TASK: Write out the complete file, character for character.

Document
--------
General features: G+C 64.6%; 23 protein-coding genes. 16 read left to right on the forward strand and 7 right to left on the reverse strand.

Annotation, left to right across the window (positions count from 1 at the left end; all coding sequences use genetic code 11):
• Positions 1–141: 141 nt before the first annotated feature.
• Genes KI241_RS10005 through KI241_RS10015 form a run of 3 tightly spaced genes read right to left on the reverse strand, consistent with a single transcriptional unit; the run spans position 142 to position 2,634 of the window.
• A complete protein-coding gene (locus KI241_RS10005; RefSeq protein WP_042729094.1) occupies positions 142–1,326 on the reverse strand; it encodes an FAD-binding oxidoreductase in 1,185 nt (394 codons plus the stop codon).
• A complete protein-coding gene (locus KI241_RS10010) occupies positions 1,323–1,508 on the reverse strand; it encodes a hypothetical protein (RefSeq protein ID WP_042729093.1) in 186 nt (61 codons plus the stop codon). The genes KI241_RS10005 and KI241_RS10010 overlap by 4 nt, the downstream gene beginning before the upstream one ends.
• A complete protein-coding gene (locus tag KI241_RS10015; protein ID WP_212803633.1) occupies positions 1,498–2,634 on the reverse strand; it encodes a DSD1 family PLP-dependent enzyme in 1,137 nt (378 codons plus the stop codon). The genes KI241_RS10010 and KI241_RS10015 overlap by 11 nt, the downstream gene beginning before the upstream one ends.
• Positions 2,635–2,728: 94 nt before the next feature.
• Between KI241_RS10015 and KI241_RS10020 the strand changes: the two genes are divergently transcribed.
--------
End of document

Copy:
General features: G+C 64.6%; 23 protein-coding genes. 16 read left to right on the forward strand and 7 right to left on the reverse strand.

Annotation, left to right across the window (positions count from 1 at the left end; all coding sequences use genetic code 11):
• Positions 1–141: 141 nt before the first annotated feature.
• Genes KI241_RS10005 through KI241_RS10015 form a run of 3 tightly spaced genes read right to left on the reverse strand, consistent with a single transcriptional unit; the run spans position 142 to position 2,634 of the window.
• A complete protein-coding gene (locus KI241_RS10005; RefSeq protein WP_042729094.1) occupies positions 142–1,326 on the reverse strand; it encodes an FAD-binding oxidoreductase in 1,185 nt (394 codons plus the stop codon).
• A complete protein-coding gene (locus KI241_RS10010) occupies positions 1,323–1,508 on the reverse strand; it encodes a hypothetical protein (RefSeq protein ID WP_042729093.1) in 186 nt (61 codons plus the stop codon). The genes KI241_RS10005 and KI241_RS10010 overlap by 4 nt, the downstream gene beginning before the upstream one ends.
• A complete protein-coding gene (locus tag KI241_RS10015; protein ID WP_212803633.1) occupies positions 1,498–2,634 on the reverse strand; it encodes a DSD1 family PLP-dependent enzyme in 1,137 nt (378 codons plus the stop codon). The genes KI241_RS10010 and KI241_RS10015 overlap by 11 nt, the downstream gene beginning before the upstream one ends.
• Positions 2,635–2,728: 94 nt before the next feature.
• Between KI241_RS10015 and KI241_RS10020 the strand changes: the two genes are divergently transcribed.